US1742190A - Method of building armatures - Google Patents

Method of building armatures Download PDF

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US1742190A
US1742190A US235282A US23528227A US1742190A US 1742190 A US1742190 A US 1742190A US 235282 A US235282 A US 235282A US 23528227 A US23528227 A US 23528227A US 1742190 A US1742190 A US 1742190A
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ends
core
apertures
commutator
winding
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US235282A
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Vincent G Apple
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Vincent G Apple
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    • HELECTRICITY
    • H02GENERATION; CONVERSION OR DISTRIBUTION OF ELECTRIC POWER
    • H02KDYNAMO-ELECTRIC MACHINES
    • H02K15/00Methods or apparatus specially adapted for manufacturing, assembling, maintaining or repairing of dynamo-electric machines
    • H02K15/04Methods or apparatus specially adapted for manufacturing, assembling, maintaining or repairing of dynamo-electric machines of windings, prior to mounting into machines
    • H02K15/0414Windings consisting of separate elements, e.g. bars, hairpins, segments, half coils
    • H02K15/0421Windings consisting of separate elements, e.g. bars, hairpins, segments, half coils consisting of single conductors, e.g. hairpins
    • HELECTRICITY
    • H02GENERATION; CONVERSION OR DISTRIBUTION OF ELECTRIC POWER
    • H02KDYNAMO-ELECTRIC MACHINES
    • H02K13/00Structural associations of current collectors with motors or generators, e.g. brush mounting plates or connections to windings; Disposition of current collectors in motors or generators; Arrangements for improving commutation
    • H02K13/04Connections between commutator segments and windings
    • H02K13/08Segments formed by extensions of the winding
    • YGENERAL TAGGING OF NEW TECHNOLOGICAL DEVELOPMENTS; GENERAL TAGGING OF CROSS-SECTIONAL TECHNOLOGIES SPANNING OVER SEVERAL SECTIONS OF THE IPC; TECHNICAL SUBJECTS COVERED BY FORMER USPC CROSS-REFERENCE ART COLLECTIONS [XRACs] AND DIGESTS
    • Y10TECHNICAL SUBJECTS COVERED BY FORMER USPC
    • Y10TTECHNICAL SUBJECTS COVERED BY FORMER US CLASSIFICATION
    • Y10T29/00Metal working
    • Y10T29/49Method of mechanical manufacture
    • Y10T29/49002Electrical device making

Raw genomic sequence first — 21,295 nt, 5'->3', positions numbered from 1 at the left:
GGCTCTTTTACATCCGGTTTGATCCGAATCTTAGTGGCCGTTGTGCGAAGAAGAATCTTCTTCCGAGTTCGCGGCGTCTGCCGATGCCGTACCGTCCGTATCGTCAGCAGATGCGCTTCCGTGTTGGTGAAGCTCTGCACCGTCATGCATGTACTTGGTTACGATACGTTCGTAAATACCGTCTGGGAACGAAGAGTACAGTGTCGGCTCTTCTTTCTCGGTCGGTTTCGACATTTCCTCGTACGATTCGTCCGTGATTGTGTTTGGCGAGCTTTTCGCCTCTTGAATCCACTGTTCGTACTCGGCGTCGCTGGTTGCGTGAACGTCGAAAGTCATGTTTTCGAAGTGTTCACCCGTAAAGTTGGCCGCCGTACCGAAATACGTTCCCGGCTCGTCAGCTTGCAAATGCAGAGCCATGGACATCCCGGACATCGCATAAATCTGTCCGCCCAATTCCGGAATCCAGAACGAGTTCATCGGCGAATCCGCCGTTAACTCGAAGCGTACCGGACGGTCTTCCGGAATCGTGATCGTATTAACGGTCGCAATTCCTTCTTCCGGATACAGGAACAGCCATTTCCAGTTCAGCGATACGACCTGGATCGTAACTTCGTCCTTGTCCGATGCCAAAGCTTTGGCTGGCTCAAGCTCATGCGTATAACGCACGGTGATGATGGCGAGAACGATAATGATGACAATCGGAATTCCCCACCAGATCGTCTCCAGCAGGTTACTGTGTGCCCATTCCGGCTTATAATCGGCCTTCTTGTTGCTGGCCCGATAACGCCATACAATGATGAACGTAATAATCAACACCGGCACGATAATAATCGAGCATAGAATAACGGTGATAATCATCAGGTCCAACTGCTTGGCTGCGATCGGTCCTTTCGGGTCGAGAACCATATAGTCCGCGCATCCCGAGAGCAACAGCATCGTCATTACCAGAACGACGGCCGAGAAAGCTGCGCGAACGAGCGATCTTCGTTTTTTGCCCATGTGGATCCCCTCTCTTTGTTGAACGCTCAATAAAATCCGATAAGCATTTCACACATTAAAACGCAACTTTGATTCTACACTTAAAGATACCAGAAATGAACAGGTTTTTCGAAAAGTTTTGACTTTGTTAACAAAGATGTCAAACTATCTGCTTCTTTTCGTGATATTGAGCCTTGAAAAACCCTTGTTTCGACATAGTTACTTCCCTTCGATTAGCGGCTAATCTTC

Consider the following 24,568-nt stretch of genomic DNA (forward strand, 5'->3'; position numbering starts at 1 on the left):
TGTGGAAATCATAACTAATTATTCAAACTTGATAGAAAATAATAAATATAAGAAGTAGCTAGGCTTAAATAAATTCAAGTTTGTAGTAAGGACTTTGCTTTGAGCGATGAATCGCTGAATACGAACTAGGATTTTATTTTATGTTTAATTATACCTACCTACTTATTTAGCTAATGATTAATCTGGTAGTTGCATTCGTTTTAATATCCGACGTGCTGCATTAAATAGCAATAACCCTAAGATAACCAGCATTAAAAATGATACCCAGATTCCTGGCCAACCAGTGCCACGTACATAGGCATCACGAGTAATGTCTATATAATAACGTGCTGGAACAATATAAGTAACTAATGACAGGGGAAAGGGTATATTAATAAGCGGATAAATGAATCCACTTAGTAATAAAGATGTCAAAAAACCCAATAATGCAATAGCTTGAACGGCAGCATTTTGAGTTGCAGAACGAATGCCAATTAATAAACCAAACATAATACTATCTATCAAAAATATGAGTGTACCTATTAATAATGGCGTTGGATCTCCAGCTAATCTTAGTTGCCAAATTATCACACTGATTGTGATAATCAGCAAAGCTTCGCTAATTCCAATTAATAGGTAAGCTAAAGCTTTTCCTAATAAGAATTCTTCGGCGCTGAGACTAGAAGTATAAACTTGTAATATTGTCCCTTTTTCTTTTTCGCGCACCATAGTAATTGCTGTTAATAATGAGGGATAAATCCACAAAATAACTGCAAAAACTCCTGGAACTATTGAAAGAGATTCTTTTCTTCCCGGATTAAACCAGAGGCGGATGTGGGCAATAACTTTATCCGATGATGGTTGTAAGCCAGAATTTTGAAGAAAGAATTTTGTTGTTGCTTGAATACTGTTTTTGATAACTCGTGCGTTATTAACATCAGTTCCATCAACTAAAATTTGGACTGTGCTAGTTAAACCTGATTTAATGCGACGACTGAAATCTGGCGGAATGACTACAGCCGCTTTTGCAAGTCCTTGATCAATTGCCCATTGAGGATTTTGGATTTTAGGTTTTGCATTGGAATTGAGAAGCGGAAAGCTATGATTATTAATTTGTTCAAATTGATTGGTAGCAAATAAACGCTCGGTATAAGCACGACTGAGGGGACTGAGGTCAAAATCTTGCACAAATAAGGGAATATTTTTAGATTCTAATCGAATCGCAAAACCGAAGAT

• Y10T29/49009Dynamoelectric machine
    • Y10T29/49012Rotor

Description

Jan. 7, 1930. v APPLE 1,742,190

METHOD OF BUILDING ARMATURES Filed Nov. 23, 1927 4 Sheets-Sheet 1 I N VEN TOR.

Jan. 7, 1930. v. G. APPLE METHOD OF BUILDING ARMATURES Filed Nov. 23, 1927 4 Sheets-Sheet 2 I/LE a; a $22. a

4 INVENTOR M 7W5 Jan. 7, 1930. v. G. APPLE METHOD OF BUILDING ARMATURES 4 Sheets-Sheet 3 Filed Nov. 23, 1927 M 4 Z u a IN V EN TOR.

V g f Jan. 7, 1930. v. APPLE METHOD OF BUILDING ARMATURES 4 Sheets- Sheet 4 Filed NOV. 25, 1927 INVENTOIR. aka/7% Patented Jan. 7, 1930 PATENT FFlCE VINCENT G. APPLE, OF DAYTON, OHIO METHOD OF BUILDING ARMATURES Application filed November 23, 1927. Serial No. 235,282.

My invention relates to single turn bar wound armatures and is particularly applicable to endwise entry of the winding.

An object of my invention is to reduce the cost yet improve the quality of an armature by eliminating the separately made commutator usually soldered to the terminals of bar windings and instead form a commutator by simultaneously forging and welding pairs of radially adjacent winding terminals into commutator segments and binding the segments together to compose a commutator which is then an integral part of the winding.

Another object is to so proportion the winding apertures and the commutator that bar stock or wire o1 substantially standard cross section may be adapted to both conductor bars and commutator segments with minimum fabrication.

Further objects will appear from the tol lowing detailed description in which reference is made to the drawings wherein- Fig. 1 shows a length of wire bent back upon itself to hairpin form.

Fig. 2 shows the hairpin Fig. 1 after one oi the legs has been flattened to a wedge shape.

Fig. 3 is a cross section taken at 8-3 of Fig. 2.

Fig. lshows how the legs of the hairpin Fig. 2 may be spaced apart to form a loop.

Fig. 5 shows a portion of an end view of a core having apertures adapter to be w and with loops Fig. V

(3 shows a core wherein a com ilete set of loops Fig. A; have been endwise entered, the open ends or tl e loops projecting beyond.

Fig. 7 shows the open ones bent to form helically disposed leads leaving axi lly parallel ends extending from which commute-- tor segments may be formed. s

Fig. 8 i a partial cross section taken thru an armature and its mold after insulating material has been molded between and about the diagonal leads leaving the axially para} lel ends extending from the insulation.

Fig. 9 shows how the axially parallel pairs of ends are bent to decrease the space between pairs of ends to provide a commutator of relatively small diameter.

Fig. 10 is an end View of the slotted collar used to guide the axially parallel ends as they are being bent as shown in Fig. 9.

Fig. 11 is an end View of the armature after the conductors are bent as shown in Fig. 9.

Fig. 12 is a cross section thru an armature in the fixture used to forge and weld pairs of axially parallel ends to compose commutator segments.